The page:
In this blog post, we will be solving the Magnet Virtual Summit Windows 11 CTF created by Magnet Forensics. Below is the solution to the challenge, solved using ArtiFast Suite.
We are searching for an unconventional email service that the user utilized, excluding mainstream providers like Gmail, Hotmail, and Yahoo. To investigate, we examined the user's web activity using ArtiFast's "Web Activity" category. By analyzing the "Chrome Logins" artifact, we discovered that the user employed the proton.me (ProtonMail) service for their emails. MichaelKBorchardt@proton.me is the answer
In order to identify a program that was installed on the system, we examined the registry artifacts since typically installed programs are stored there. Using ArtiFast, we explored the "Registry" category and specifically investigated the "Installed Programs" artifact. Our analysis revealed that the user had installed BlueStacks5 and BlueStacks X.
To address this question, we relied on the "Windows Event Logs" artifact within the "OS" category. By utilizing our filter, we searched for the results specifically within the "Microsoft-Windows-Ntfs%4Operational.evtx" log. Within this log, we examined the "LITEON CA1-8D256-HP" entry, which provided us with the model number "LITEON CA1-8D256-HP."
To address this question, we utilized ArtiFast's built-in filesystem viewer to navigate through the filesystem. During this exploration, we discovered a text file named "Employee Logins.txt" located on the desktop of the user named "borch." By using ArtiFast's built-in file viewer, we examined the contents of this file and found the password to be ",a]JEU0yG^+]2O]". It is worth noting that the user has a pattern of saving their credentials in pairs, separated as seen in the first two lines of the file. We selected this password specifically because it corresponds to a Google virtual machine (VM).
Returning to the "Installed Programs" artifact within ArtiFast's "Registry" category, we discovered that the sole unarchiving program installed on the system is 7-Zip V22.01. Further research conducted on the internet confirms that 7-Zip introduced VHDX support in version 21.07.
By examining ArtiFast's "Remote Desktop Connection Events Log" artifact within the "Registry" category, we were able to identify RDP connection events performed by the user, along with their event details. Among these events, the most frequently accessed destination IP address was 22.214.171.124. By conducting a geolocation lookup on this IP address using one of the IP geolocation websites, we determined that it corresponds to Columbus, Ohio.
In order to address this question, we utilized ArtiFast's search feature to look for the keyword "Mastodon" and examined the results. By analyzing the "Chrome Visits" artifact within the "Web Activity" category, we discovered that the user frequently visited a profile named "email@example.com". By visiting the associated website URL, we were able to determine that the name of the user is Armin Briegel.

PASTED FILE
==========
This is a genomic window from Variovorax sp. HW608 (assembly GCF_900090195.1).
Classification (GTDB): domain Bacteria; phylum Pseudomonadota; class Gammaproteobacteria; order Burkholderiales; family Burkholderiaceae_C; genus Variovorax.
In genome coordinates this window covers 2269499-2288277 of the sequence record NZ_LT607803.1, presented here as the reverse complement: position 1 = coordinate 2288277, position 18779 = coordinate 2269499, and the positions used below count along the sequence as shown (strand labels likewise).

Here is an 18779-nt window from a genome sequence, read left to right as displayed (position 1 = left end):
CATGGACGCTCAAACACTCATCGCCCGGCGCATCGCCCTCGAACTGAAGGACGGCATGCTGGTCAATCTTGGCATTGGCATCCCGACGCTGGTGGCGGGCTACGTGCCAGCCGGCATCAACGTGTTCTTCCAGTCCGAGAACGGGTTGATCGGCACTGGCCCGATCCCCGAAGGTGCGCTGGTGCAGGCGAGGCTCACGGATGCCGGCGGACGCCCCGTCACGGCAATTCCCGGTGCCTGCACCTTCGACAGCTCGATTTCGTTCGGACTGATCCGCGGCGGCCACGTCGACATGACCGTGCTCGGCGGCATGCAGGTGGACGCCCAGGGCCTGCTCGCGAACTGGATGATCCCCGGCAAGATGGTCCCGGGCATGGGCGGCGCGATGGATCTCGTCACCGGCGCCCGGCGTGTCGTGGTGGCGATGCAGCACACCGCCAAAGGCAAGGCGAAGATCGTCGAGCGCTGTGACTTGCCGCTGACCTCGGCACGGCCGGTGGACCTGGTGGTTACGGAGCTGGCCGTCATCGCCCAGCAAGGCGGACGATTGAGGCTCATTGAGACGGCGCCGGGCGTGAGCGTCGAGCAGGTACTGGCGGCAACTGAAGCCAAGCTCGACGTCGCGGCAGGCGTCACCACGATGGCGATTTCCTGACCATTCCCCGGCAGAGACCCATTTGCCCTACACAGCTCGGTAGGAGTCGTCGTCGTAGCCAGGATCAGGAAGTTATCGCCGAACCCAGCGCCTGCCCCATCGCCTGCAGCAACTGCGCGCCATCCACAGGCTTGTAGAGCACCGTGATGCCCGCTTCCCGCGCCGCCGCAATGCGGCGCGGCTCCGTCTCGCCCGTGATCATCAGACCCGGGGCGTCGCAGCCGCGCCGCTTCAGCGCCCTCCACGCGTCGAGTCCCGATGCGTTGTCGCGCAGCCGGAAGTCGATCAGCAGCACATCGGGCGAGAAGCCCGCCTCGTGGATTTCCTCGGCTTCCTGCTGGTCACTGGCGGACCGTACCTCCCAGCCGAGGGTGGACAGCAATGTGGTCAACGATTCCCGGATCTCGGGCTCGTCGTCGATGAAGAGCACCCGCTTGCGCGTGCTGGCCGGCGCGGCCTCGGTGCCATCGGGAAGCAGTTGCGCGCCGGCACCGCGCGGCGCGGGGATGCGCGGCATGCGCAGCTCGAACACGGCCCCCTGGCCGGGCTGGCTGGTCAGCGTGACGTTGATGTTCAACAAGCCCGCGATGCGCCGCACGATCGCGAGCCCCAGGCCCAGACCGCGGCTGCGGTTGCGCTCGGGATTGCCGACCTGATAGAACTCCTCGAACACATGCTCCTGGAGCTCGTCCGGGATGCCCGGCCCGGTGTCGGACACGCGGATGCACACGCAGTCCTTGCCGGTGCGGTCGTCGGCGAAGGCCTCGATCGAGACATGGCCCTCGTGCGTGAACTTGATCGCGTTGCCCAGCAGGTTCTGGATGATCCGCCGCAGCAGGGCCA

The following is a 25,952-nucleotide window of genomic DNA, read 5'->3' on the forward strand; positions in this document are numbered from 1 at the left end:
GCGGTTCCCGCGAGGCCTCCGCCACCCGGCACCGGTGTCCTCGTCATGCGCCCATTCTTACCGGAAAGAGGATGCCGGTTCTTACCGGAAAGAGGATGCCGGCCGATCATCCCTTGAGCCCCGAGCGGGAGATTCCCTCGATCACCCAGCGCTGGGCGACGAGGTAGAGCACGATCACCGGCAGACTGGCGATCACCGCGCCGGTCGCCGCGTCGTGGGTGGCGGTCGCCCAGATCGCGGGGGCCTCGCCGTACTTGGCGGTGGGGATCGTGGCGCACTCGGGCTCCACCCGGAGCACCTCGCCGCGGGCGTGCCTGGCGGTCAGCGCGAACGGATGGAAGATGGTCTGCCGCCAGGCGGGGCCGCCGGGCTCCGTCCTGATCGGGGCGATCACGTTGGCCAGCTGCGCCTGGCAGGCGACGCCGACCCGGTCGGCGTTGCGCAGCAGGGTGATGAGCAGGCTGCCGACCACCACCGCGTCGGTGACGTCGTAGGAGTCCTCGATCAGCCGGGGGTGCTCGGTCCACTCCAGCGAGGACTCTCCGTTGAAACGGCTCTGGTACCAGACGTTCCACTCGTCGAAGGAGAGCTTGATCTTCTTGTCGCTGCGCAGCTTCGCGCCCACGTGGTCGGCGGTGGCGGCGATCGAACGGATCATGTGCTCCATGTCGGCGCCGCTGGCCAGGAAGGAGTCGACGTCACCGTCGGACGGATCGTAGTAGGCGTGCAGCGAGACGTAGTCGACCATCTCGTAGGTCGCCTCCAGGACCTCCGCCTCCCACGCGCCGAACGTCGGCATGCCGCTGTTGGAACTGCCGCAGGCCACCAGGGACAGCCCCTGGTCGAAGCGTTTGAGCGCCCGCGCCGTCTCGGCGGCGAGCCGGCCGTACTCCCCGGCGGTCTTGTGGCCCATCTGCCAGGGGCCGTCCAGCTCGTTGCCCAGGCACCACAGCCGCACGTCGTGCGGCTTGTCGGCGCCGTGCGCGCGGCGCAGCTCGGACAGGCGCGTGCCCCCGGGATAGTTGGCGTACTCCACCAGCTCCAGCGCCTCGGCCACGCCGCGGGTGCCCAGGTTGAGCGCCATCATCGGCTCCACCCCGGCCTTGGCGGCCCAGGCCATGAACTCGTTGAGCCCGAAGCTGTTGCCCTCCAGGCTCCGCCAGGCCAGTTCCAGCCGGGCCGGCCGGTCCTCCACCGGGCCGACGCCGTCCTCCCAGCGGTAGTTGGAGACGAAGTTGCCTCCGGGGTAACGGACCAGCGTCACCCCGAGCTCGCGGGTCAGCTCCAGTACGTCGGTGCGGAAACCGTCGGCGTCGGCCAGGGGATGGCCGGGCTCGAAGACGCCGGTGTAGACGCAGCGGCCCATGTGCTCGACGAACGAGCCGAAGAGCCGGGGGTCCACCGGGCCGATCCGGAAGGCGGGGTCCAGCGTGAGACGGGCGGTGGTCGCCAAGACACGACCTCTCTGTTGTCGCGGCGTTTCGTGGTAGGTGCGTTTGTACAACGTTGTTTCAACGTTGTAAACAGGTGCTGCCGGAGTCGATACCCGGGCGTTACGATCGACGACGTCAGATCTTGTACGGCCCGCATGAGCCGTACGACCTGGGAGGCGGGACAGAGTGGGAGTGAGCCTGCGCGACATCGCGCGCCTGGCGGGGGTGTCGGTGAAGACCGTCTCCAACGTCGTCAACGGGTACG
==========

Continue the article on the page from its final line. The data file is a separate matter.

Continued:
To find the GitHub repository that was accessed using PowerShell, we examined the PowerShell history using ArtiFast's "PowerShell" artifact within the "OS" category. From the artifact, we observed that a git command was executed for the repository at https://github.com/LSPosed/MagiskOnWSALocal. By visiting this GitHub repository, we discovered that the prominent sponsor associated with it is "yujincheng08".
To locate a specific YouTube video, we utilized ArtiFast's search feature to simplify our task. Among the search results, we found a few YouTube links within the "Chrome History" artifact. After visiting each of the links, we discovered that one of them was a video by BenBonk titled "20 Game Developers Made This Game." Therefore, the answer to the question is 20.
To search for search history, we relied on the "Chrome History" artifact. Considering the mention of a "bell" and the context of a fast food item, we focused on Taco Bell as a potential fast food chain. Utilizing ArtiFast's keyword search feature, we discovered that the user had opened a YouTube video titled "Ranking The 'Healthiest' Taco Bell Items." According to this video, the unhealthiest food item among the options discussed is the "breakfast crunchwrap sausage supreme."
To address this question, we examined the user's address by exploring the autofill data in the Chrome browser using ArtiFast's "Chrome Autofill" artifact. From this artifact, we discovered an address saved in the Chrome autofill as "302 Priestford Rd." By searching for this address on a map, we found that it is located on the same street as a body of water called "Deer Creek."
Upon revisiting the "Installed Programs" artifact within ArtiFast, we identified a program named "WSA PaCMan." This program serves as a management tool for Android devices on Windows. Notably, the default port used by WSA PaCMan is 58526.
To address this question, we utilized ArtiFast's search feature to search for the term "clang." The search results revealed the presence of an Android Studio plugin called "Clang." In further investigation related to PCA (Program Compatibility Assistant), we discovered a file named "%systempartition%\Windows\appcompat\pca\PcaGeneralDb0.txt." Within this file, we found that the exit code for "Clang" is listed as "0xc0000135”.
For more information or suggestions please contact: firstname.lastname@example.org